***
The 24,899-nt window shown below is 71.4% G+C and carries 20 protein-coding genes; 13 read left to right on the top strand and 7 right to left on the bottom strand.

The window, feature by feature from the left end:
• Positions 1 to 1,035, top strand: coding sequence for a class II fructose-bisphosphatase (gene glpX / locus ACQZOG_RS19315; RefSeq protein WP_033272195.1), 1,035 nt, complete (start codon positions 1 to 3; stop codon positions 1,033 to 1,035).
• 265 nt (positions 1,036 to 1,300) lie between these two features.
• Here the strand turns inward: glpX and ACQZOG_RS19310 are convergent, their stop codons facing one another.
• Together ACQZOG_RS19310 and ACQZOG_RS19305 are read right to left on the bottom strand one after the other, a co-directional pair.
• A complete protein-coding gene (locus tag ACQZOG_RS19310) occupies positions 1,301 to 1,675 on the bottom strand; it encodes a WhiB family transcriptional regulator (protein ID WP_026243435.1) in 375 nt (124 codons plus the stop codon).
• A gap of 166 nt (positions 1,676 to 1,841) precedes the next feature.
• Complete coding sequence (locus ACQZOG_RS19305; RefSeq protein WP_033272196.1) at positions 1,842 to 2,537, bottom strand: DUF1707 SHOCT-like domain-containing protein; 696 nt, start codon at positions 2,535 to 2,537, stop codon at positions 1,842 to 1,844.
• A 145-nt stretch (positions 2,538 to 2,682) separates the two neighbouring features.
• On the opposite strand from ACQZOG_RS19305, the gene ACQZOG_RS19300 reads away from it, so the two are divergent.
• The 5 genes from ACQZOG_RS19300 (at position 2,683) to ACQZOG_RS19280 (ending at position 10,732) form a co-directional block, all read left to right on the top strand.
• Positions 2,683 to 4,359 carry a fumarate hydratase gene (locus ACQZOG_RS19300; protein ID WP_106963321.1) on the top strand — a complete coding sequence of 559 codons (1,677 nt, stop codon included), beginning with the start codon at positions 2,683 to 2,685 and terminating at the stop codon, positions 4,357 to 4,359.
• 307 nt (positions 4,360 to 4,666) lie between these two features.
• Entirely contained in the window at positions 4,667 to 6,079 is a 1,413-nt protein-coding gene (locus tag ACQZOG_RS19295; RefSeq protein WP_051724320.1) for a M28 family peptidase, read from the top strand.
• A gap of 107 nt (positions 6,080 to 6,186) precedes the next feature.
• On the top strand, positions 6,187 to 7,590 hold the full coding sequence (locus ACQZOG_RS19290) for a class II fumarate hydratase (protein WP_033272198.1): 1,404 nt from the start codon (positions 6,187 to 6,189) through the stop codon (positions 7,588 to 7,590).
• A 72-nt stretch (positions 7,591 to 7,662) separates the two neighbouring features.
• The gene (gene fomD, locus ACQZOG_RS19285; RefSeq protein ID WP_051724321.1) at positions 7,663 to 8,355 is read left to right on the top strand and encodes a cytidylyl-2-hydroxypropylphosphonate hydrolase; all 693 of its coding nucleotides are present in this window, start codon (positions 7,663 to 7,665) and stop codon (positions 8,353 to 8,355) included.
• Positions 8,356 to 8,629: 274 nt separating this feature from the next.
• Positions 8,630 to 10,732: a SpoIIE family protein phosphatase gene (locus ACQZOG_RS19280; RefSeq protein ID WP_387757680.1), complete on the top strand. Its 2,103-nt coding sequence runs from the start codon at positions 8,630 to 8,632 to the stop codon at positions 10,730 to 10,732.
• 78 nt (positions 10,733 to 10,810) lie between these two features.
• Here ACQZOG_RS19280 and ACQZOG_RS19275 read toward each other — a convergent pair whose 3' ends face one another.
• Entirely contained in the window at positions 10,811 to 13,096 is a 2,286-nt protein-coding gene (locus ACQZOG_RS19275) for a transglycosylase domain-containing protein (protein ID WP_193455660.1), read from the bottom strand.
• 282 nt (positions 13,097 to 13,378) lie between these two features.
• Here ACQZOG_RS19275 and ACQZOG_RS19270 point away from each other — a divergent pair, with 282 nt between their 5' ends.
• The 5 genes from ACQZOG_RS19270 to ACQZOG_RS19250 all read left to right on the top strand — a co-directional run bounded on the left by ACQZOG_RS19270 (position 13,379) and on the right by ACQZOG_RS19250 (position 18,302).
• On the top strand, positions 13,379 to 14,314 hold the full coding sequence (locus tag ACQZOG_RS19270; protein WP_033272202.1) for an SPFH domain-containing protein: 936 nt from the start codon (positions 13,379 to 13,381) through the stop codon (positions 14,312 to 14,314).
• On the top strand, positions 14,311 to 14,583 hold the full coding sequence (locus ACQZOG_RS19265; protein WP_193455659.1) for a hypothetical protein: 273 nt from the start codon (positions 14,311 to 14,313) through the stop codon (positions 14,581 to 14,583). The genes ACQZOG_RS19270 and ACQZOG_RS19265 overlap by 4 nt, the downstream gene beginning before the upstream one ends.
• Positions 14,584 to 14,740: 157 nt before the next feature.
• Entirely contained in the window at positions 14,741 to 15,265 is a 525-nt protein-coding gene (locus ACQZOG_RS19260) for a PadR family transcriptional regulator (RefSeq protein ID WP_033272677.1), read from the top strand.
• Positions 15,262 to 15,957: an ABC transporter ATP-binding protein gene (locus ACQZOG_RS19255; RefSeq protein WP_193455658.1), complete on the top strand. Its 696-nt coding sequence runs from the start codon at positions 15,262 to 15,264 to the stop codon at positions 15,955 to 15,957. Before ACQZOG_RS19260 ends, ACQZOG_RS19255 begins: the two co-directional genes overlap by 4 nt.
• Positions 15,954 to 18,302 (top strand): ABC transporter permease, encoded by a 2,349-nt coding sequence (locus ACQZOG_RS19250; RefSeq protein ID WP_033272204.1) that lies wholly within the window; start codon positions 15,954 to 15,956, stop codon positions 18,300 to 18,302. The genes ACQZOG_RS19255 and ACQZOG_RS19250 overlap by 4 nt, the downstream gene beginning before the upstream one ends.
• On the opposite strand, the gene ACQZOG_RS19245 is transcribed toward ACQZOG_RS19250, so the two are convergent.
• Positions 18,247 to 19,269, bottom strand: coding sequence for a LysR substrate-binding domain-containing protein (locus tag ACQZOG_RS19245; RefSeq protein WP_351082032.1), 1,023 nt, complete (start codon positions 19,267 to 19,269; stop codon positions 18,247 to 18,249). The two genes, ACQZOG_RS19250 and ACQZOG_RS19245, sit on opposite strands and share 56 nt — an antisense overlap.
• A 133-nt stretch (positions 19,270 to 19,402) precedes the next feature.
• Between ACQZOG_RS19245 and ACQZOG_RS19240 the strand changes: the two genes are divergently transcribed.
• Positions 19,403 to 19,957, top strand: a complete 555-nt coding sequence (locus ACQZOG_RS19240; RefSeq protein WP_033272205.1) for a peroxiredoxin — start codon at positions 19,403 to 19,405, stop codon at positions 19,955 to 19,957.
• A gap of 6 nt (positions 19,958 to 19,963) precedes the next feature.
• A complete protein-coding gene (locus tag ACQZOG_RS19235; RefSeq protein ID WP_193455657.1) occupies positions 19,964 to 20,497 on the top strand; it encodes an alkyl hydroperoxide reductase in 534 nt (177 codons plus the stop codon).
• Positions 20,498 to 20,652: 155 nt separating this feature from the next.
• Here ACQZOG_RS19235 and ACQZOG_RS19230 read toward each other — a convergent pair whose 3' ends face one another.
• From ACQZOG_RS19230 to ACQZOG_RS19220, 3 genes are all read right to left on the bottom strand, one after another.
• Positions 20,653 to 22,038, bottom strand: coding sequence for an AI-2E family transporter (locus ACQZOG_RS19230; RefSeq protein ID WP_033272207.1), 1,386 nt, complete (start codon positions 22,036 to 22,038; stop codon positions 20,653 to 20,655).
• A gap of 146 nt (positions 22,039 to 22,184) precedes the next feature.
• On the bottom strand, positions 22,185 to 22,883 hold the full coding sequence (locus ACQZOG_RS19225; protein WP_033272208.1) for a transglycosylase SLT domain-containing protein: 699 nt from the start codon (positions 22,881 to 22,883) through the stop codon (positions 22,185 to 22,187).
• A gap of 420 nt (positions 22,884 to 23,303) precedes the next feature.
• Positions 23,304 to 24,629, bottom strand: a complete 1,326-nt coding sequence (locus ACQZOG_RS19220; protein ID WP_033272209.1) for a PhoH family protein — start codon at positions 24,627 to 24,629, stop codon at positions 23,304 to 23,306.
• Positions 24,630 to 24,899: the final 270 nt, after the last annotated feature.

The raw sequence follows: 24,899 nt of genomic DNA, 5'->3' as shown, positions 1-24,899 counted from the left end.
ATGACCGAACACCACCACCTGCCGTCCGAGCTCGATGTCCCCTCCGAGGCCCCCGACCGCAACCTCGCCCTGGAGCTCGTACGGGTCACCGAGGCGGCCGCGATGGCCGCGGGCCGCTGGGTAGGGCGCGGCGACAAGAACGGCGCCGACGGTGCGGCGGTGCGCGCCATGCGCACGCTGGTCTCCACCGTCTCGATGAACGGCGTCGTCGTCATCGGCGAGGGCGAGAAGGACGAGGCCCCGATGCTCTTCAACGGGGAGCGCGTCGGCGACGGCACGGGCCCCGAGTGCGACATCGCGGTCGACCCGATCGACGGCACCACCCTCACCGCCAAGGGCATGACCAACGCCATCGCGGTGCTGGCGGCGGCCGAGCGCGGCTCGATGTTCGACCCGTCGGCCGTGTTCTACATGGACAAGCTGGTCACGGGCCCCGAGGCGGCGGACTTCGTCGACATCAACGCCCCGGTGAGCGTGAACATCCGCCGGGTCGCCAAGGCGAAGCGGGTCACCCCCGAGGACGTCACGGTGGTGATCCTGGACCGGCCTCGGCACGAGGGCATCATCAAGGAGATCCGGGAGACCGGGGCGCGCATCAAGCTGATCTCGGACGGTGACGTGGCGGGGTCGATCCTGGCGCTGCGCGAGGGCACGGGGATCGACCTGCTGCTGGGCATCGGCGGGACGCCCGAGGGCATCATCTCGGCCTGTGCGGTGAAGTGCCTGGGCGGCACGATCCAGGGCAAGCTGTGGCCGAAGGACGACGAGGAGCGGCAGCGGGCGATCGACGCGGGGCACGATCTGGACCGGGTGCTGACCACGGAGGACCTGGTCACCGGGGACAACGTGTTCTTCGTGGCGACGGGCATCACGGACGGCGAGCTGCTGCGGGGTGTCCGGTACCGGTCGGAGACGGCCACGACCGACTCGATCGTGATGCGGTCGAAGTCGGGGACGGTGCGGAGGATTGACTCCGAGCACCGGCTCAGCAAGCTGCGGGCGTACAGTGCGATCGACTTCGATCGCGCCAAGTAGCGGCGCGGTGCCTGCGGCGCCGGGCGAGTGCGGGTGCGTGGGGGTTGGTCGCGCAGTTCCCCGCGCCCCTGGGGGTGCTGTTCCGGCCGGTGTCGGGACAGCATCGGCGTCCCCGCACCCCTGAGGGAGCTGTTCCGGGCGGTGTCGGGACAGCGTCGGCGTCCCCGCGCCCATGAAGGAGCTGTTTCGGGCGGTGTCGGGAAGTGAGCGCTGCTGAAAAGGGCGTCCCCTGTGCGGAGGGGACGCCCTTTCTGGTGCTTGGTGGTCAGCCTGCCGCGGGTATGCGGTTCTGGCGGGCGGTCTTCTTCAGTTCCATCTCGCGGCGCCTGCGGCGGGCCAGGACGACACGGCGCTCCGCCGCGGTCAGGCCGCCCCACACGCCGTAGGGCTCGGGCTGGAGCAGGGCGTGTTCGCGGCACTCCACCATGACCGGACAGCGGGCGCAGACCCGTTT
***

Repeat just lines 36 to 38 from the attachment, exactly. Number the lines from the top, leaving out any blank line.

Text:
• A 133-nt stretch (positions 19,270 to 19,402) precedes the next feature.
• Between ACQZOG_RS19245 and ACQZOG_RS19240 the strand changes: the two genes are divergently transcribed.
• Positions 19,403 to 19,957, top strand: a complete 555-nt coding sequence (locus ACQZOG_RS19240; RefSeq protein WP_033272205.1) for a peroxiredoxin — start codon at positions 19,403 to 19,405, stop codon at positions 19,955 to 19,957.